iustauce scaled them iu glass tubes,
cooled thom first in liquid air, and
then transferred them to the hydro
gen, where they remained for more
than an hour. The seeds were then
planted aud germ in nt od as usual. In
another experiment seods were im
mersed in liquid hydrogen for six
hours, being actually soaked in the
liquid, and wheu planted germinated
without sluming the slightest effect of
the treatment to which they had been
The industrial education that is
given iu the churches and in the
si hools is not appreciated as it ought
to be. It is a part of the routine al
school, and the childreu must worry
through it, but they join the classes
at the churches to see what they eau
get out of them. Tl ie classes caught
by wealthy girls are the best attended
and the most successful. The prestige
giveu by wealth, and thc charm of
association with it, more than make
up to the children for the want of
technical skill on the part of the teach
er*. The children learn rules enough
nt school, and it is delightful to have
a good time on Saturday morning and
rnb tho little hands on someone's silk
waist The teachers would be well
paid if they could understand the love
the childreu havo for them and how
much they talk about them through
the Bummer months. Sympathy aud
kind words are treasured up in the
heart of the child.-From "Our Breth
ren of tho Tenemonts and tho Ghetto,"
by M. J. McKenpa.
Tho Sure lc il Ant.
The native Brazilian, far removed
as ho usually is from doctors and sur
geons, depends upon a little ant to
sew up his wounds wheu he is slashed
or scratched. This odd creature is
called tho surgical ant, from the use
to which it is put.
The ant has two strong nippers on
his head. They are his weapons for
battle or forage.
When a Brazilian has cut himself,
for example, he picks up an ant,
presses the nippers against the wound,
one on each side, and then gives.the
bug a squeeze. The indignant insect
snaps his nippers together, pierciug
the flesh and bringing tho lacerated
parts close together. Tho Brazilian
at that moment gives the ant's body
a jerk and away it flies, leaving the
nippers embedded in tho iiesh. To
be sure that kills the nut, but he has
served bis most uselul purpose in life.
Tho operation is repeated until tho
wound is sewed np neatly and thor
oughly.-St Louis Post-Dispatch.
Speech Itnstnred by Electric Shock.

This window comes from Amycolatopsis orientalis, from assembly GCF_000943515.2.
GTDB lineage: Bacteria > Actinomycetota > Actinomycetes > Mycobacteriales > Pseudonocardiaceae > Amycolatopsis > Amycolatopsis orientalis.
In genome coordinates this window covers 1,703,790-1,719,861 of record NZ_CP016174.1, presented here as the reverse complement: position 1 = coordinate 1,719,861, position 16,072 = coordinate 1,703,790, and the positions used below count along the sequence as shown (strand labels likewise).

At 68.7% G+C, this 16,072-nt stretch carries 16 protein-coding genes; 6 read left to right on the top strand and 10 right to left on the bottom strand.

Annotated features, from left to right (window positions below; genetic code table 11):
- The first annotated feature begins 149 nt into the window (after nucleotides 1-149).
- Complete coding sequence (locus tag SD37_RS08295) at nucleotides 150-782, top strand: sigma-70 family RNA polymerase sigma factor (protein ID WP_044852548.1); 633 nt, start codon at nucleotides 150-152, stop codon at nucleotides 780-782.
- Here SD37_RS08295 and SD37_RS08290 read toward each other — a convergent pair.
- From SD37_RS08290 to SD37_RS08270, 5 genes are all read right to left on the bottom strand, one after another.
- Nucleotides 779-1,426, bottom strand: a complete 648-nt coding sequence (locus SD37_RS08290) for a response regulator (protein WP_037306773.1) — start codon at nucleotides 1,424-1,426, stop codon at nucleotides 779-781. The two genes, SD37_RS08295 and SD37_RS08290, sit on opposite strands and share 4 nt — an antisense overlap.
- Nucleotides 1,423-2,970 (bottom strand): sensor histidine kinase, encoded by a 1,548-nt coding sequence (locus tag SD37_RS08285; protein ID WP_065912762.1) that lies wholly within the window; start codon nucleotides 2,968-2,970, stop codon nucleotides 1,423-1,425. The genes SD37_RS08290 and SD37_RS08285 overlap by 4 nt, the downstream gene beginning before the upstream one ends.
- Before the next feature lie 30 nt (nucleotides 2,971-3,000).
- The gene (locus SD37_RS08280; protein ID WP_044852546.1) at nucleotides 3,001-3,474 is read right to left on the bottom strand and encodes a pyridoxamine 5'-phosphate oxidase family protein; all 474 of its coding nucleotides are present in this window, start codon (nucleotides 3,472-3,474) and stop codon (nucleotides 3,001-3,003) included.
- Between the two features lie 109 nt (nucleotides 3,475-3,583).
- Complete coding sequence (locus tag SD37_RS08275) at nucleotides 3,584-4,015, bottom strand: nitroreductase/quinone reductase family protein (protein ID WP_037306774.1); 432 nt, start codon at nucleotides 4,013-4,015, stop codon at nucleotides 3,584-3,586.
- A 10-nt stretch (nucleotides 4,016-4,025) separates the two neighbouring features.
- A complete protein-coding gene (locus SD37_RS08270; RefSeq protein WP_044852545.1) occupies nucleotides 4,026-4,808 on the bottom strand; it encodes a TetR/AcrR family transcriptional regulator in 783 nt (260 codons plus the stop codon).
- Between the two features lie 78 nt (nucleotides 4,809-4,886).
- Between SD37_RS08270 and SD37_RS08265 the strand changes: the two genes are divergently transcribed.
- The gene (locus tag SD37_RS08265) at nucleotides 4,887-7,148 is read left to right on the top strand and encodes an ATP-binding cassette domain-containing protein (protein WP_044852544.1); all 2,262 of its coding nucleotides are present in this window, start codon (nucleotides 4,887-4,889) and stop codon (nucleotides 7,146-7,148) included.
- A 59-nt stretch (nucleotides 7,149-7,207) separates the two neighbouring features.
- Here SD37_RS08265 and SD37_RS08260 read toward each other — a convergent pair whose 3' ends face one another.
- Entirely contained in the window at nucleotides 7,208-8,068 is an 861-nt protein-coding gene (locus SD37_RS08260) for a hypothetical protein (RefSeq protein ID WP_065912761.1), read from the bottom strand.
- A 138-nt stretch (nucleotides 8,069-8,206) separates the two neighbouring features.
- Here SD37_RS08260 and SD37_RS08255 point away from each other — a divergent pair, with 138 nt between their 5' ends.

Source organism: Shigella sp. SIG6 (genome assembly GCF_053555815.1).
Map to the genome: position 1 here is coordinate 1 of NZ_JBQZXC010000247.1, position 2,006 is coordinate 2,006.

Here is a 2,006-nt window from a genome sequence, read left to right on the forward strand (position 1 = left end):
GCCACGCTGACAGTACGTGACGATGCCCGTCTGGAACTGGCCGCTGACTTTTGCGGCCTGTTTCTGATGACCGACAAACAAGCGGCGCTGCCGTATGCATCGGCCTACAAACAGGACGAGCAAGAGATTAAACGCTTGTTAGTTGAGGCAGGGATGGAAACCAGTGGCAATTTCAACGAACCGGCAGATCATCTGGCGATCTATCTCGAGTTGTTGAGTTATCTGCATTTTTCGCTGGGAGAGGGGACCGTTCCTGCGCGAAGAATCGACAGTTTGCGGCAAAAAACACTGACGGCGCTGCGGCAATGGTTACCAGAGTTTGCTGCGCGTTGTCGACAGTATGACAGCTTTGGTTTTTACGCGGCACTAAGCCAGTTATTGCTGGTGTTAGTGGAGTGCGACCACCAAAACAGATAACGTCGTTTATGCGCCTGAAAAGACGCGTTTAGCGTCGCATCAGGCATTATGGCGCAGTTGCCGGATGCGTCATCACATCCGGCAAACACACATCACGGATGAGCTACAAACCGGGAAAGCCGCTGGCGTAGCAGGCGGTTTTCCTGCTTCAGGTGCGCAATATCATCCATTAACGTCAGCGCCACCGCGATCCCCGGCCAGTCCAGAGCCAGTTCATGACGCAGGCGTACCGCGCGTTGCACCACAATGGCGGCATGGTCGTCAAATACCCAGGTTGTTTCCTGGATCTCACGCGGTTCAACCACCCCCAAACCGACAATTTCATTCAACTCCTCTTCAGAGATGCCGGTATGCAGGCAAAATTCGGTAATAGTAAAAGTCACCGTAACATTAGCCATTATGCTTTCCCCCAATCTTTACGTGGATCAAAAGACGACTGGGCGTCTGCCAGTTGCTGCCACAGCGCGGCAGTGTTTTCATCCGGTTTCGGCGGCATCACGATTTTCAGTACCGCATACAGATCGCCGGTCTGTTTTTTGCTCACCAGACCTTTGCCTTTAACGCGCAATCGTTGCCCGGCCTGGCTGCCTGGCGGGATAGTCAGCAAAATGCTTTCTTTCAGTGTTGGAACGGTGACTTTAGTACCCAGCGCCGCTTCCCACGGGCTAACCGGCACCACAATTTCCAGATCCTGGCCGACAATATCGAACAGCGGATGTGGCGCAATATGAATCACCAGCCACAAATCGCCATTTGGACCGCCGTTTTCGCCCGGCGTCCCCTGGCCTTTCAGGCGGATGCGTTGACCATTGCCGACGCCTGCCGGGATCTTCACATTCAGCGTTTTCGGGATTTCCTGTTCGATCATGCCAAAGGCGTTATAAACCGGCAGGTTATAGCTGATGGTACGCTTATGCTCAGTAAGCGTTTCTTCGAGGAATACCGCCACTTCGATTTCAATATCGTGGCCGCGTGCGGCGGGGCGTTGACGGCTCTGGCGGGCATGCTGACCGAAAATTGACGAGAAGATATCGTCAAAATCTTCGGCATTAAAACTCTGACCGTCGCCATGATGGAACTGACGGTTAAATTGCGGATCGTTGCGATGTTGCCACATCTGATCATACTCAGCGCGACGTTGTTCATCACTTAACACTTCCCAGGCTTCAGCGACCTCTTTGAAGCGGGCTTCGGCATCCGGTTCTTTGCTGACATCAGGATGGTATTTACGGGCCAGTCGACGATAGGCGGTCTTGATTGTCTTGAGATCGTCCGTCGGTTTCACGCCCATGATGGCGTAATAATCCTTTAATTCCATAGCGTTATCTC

H. T. Steffey, a vonorablo wagon
maker of Bising Pawn, Ga., wu
stricken with paralysis 10 years ago,
and lost his power of Bpoech. The
other day Mr. Steffey was called upon
to do some . work which involved the
handling pf electrical apparatus, and
received, through accident, quite a
severe shock. Groat was his surprise
to find that the electrical stroke had
restored his speech. At first his ut
terances were imperfect, but they
continued improving, RO that now he
has completely regained his voice,
Chattanooga (Tonn.) Times.
How It Cuino /b ?nt.
"So you finally proposed, " said his
"Well, to toll tho truth," returned
the thoughtful youth, "I really didn't
know that I proposed, but she ac
cepted me, so I guess that settles it."
- Chicago Post.
Thoronro 10,0U locomotives nt work
on the failwnye of ibo United Kiflg
fowi nnd tifu of th IMO, ou ?rt MMm
MMlMW I'M** iftMSliri
trarnlul to Tba? Woo Need Glasses aaa
Will Not Use Them.
The three defects of eyesight which
are most commonly encountered In
otherwise healthy persons, and which
* can be more or less perfectly over
come by means of glasses, are near
BbjhttHl?ePS, far-sightedness and astig
matism. These are all Important, for
besides the discomfort and annoyance
of imperfect sight, the involuntary ef
forts which the sufferer makes to see
better strain the eyes, and not only
Injure them, but also give rise, through
reflex action, to headaches and vari
ous nervous disturbances.
or myopia as lt Is variously called, ls
a condition of the eyeball-usually a
lengthening-In consequence of which
the rays of light are brought to a
focus In front of the retina, and so the
object is blurred.
This condition may exist from birth,
but ls usually the result of too much
and too early use of the eyes, as In
the case of students, engravers, "wo
men who do fine sewing, and so forth.
Thus we moy say that putting children
to work at some of the kindergarten
exercises, such as perforating and
drawing, is In a double sense a short
Many .near-sighted people refuse to